The weather forecast was unclear until the last minute. This week all records were broken with temperatures above 35 degrees Celsius for several days. However, the predicted thunderstorms cleared and we were only bothered by patches of (high) clouds. After moonrise, the sky background became a bit lighter, but nevertheless we saw some beautiful meteors.
Although the weather looked bad, meteorologists predicted clear spells during the Perseid maximum night 12/13 august. We gathered at public observatory Bussloo at 22.00 preparing for a very humid night waiting for the skies to clear. Around 22.45 most camera’s started imaging a partly cloudy sky. The first meteors were seen. At midnight most of the clouds had disappeared but instead the moon started to rise and illuminate the skies. Between 01.30 and 02.30 we were completely clouded out, but then the clouds finally gave way and we were able to continu well into dawn. Highlight of the night was a -6 Perseid fireball right in my field of view with a persisting train that was visible in binoculars for over 1 minute.
While shooting constellations with a softfocus filter, a nice fireball appeared in the Big Dipper.
We set out, at the public observatory Bussloo, to observe a possible meteorstorm from comet 209P/Linear. However, only one possible meteor from comet 209P/Linear was identified and photographed. Nevertheless we had a great night of observing and photographing various objects with different telescopes and lenses.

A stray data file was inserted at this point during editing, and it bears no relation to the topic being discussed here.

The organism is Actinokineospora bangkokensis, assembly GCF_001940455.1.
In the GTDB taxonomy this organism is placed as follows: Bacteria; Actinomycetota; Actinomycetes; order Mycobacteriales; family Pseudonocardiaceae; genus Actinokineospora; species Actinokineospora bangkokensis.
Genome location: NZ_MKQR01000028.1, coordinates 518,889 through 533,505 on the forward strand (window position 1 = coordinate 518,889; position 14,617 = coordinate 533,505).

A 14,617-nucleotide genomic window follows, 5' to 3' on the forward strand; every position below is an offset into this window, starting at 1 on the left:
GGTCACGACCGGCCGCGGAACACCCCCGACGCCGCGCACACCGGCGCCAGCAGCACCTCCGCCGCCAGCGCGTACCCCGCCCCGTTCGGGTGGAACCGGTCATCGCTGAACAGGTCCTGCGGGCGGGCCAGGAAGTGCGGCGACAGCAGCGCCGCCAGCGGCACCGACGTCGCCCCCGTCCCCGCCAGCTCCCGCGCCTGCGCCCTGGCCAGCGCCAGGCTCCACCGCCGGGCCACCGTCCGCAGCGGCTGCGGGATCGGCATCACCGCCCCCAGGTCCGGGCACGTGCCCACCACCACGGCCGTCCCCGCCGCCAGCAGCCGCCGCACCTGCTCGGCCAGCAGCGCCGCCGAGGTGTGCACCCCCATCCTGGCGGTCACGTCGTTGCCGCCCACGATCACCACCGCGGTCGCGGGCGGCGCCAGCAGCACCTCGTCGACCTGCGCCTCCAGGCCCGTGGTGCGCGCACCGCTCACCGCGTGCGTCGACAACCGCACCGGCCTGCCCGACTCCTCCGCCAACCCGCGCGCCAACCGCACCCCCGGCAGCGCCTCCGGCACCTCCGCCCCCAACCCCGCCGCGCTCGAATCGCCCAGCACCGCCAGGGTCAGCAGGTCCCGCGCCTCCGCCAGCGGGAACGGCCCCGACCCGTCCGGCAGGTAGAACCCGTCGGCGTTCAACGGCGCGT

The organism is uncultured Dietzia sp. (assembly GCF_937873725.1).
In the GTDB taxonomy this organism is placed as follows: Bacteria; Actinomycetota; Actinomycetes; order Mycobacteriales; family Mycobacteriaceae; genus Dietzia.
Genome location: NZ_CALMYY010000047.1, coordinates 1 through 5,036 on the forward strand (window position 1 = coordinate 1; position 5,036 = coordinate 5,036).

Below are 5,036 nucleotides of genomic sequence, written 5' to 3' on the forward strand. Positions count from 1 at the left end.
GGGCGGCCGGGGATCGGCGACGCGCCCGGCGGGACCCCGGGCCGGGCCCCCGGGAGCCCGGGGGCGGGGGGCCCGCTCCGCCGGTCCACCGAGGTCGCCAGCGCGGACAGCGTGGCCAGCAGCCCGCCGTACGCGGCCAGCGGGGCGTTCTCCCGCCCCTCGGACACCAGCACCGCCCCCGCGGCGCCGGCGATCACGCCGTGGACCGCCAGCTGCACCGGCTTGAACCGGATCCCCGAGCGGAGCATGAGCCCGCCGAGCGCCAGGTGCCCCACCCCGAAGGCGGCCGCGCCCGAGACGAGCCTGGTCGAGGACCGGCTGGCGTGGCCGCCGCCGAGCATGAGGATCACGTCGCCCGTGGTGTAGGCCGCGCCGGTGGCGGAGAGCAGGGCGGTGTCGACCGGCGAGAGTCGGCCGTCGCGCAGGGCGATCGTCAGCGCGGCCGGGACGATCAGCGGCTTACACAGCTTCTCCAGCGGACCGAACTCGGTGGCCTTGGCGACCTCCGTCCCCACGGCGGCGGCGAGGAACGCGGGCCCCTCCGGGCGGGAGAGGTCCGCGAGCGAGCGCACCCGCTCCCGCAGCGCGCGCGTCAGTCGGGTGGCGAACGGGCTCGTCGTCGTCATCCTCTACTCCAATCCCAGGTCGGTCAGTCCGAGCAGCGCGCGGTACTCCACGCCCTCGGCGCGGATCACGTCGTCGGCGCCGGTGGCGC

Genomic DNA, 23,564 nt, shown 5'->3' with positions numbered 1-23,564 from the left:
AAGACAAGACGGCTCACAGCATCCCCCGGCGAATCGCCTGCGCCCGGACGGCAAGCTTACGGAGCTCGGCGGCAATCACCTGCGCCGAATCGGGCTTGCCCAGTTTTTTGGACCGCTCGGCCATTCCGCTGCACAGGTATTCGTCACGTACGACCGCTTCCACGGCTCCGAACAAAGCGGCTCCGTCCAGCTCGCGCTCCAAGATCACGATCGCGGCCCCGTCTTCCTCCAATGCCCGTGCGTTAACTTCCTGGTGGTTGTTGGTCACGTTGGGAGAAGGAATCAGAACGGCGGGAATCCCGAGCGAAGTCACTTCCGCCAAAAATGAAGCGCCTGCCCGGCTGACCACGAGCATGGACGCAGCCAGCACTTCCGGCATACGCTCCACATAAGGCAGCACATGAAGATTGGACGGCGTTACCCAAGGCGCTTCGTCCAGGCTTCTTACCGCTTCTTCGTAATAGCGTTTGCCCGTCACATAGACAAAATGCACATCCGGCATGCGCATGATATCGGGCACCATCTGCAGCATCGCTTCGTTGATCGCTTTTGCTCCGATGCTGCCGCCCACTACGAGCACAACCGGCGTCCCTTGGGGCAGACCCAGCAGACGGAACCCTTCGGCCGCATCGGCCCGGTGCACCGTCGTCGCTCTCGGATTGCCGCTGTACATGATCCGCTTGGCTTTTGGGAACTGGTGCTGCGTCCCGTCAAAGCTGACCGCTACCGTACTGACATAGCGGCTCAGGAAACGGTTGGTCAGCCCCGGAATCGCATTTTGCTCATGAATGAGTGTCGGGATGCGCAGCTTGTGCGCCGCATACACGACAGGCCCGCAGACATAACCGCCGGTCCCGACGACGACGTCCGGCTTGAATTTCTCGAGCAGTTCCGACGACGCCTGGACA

Another cold and windy night. Skies not as clear as 2 days earlier. Lots of light pollution. At the start of the session a nice meteor appeared. It’s persistent train is visible in subsequent images for more than 10 minutes.
A compilation of my personal astronomical highlights in 2012.
Observed the Perseids from public observatory Bussloo with a couple of fellow volunteers and visitors. The night started out pretty good (21UT) with a clear sky, but not much meteors. Unfortunately, one hour later, clouds started to build up. This lasted for quite a while, and most of the observers decided to leave. Me and Alex held on for a bit longer but eventually we started packing (00.30UT) as well. Whilst packing we noticed the clouds were disappearing rapidly. Within half an hour the sky was clear and we continued observing. The sky background was better than at the start of the night, despite the moon, and numbers of Perseids were rising. I had already packed the mount and camera’s, but the allsky camera (Canon EOS 5DII and EF 8-15mm at 8mm) was still up and running. In total it captured 40 meteors; 34 Per, 3 Ant, 2 Spo and 1 kCyg. The last 2 hours of the night were the best with 36 meteors.